By Susan Brinkmann, OCDS
People wondering if there’s any truth to the “rumor” that current health care reform includes “death panels” may be more convinced when they discover that two authors of the now infamous Section 1233 are major proponents of euthanasia and assisted suicide.
In her Aug. 12 blog, pro-life activist Jill Stanek points out facts uncovered by The Family Research Council (FRC) about the role played by Congressman Earl Blumenauer from Oregon, the first state to legalize physician assisted suicide 12 year ago, in crafting Section 1233. Writing in the July 28 edition of the Huffington Post, Blumenauer wrote: “Rep. Buck McKeon admonished people to read the bill and then specifically cited Section 1233. Actually, I know a little bit about this section because it’s a bill that I wrote which was incorporated into the overall legislation.”
Blumenauer, a vocal proponent of assisted suicide, wrote an amicus brief in support of the practice in the 2005 Supreme Court case Gonzalez vs. Oregon. His website also links to a 1960 Harper’s magazine article promoting both voluntary and involuntary euthanasia.
According to the FRC, Compassion & Choices, formerly known as the pro-euthanasia Hemlock Society, also had a hand in crafting Section 1233. In a July 27 press release, the organization that calls itself the “aid-in-dying-movement” admits:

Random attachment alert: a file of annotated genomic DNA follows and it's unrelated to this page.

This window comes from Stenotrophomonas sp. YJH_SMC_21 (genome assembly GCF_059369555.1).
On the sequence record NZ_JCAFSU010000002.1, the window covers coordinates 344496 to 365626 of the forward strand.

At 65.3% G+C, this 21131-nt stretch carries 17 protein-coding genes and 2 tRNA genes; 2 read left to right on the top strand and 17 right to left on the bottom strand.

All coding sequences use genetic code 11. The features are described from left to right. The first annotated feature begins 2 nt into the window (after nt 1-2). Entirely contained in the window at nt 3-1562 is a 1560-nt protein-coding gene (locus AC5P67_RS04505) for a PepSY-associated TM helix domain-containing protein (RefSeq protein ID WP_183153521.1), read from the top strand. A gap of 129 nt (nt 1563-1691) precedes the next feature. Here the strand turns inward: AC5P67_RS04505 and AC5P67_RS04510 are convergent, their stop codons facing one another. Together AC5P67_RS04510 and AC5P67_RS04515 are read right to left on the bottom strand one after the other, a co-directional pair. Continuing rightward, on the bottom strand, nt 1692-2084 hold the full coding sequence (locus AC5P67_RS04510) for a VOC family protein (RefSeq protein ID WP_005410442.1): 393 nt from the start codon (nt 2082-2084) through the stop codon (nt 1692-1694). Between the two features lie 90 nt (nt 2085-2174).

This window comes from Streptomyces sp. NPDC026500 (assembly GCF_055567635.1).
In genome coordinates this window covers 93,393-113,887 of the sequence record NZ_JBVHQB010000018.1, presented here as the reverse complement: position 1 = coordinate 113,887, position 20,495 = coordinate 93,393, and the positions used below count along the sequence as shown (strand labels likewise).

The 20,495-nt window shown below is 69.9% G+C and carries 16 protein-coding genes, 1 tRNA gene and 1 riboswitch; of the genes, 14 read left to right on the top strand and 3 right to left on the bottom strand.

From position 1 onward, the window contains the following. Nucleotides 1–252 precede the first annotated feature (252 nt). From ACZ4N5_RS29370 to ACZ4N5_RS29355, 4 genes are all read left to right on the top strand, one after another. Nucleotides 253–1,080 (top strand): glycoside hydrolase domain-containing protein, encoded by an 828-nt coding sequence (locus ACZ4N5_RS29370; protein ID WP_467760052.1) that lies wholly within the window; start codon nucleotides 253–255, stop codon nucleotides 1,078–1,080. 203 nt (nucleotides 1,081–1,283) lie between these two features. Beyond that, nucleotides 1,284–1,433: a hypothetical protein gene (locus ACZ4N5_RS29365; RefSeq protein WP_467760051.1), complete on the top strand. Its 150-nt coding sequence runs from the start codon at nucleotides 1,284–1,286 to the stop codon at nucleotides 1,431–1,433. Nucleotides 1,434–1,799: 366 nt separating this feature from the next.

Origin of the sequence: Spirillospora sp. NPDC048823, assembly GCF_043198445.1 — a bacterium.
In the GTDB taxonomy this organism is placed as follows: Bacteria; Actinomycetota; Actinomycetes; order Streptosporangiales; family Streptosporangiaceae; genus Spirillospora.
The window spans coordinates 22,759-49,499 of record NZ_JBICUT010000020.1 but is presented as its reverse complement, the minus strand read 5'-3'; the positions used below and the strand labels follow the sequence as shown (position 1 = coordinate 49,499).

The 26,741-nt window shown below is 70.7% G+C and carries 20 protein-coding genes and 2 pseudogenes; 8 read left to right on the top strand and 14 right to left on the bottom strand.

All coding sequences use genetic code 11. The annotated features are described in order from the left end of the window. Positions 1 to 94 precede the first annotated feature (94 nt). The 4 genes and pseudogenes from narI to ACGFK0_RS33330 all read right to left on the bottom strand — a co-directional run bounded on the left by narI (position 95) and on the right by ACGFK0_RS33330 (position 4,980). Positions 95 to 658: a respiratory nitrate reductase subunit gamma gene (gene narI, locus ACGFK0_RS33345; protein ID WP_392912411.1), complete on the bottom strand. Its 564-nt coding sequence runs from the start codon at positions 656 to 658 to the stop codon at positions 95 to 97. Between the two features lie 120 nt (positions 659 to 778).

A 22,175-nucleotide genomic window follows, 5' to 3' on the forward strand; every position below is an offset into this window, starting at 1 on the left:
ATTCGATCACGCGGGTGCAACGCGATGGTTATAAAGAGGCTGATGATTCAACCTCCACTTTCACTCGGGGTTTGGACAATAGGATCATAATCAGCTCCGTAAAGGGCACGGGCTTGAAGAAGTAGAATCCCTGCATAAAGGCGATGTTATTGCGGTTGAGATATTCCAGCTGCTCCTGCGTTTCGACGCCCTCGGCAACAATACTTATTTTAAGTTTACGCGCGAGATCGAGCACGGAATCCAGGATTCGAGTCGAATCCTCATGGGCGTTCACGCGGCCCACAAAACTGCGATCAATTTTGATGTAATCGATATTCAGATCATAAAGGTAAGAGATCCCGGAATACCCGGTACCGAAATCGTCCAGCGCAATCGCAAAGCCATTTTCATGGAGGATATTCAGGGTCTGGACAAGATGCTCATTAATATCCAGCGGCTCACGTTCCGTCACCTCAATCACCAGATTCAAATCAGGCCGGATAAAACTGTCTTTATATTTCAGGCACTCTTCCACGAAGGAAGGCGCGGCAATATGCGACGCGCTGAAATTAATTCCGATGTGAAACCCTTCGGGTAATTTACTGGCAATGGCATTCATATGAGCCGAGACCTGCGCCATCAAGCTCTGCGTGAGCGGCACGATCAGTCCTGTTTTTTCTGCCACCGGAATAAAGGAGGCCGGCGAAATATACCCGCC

“Compassion & Choices has worked tirelessly with supportive members of congress to include in proposed reform legislation a provision requiring Medicare to cover patient consultation with their doctors about end-of-life choice (section 1233 of House Bill 3200).”
In spite of mounting evidence to the contrary, President Obama and members of Congress deny that “death panels” are included in health care reform and claim that the consultations for end-of-life care referenced in this section are purely voluntary.
However, this is not true because Section 1233 lets doctors initiate the chats and gives them an incentive – money – to do so.
“Patients may refuse without penalty, but many will bow to white-coated authority,” writes Charles Lane in the Washington Post. “Once they’re in the meeting, the bill does permit ‘formulation’ of a plug-pulling order right then and there. So when Rep. Earl Blumenauer (D-Ore.) denies that Section 1233 would ‘place senior citizens in situations where they feel pressured to sign end-of-life directives that they would not otherwise sign,’ I don’t think he’s being realistic.”
The furor over the Section has caused the U.S. Senate to delete a provision on end-of-life care from their own version of health care reform.
The Associated Press is reporting that Sen. Chuck Grassley of Iowa, top Republican on the Senate Finance Committee, said in a statement Thursday that the provision had been dropped from consideration because it could be misinterpreted or implemented incorrectly.
The Senate Finance Committee is still working to complete a bill.
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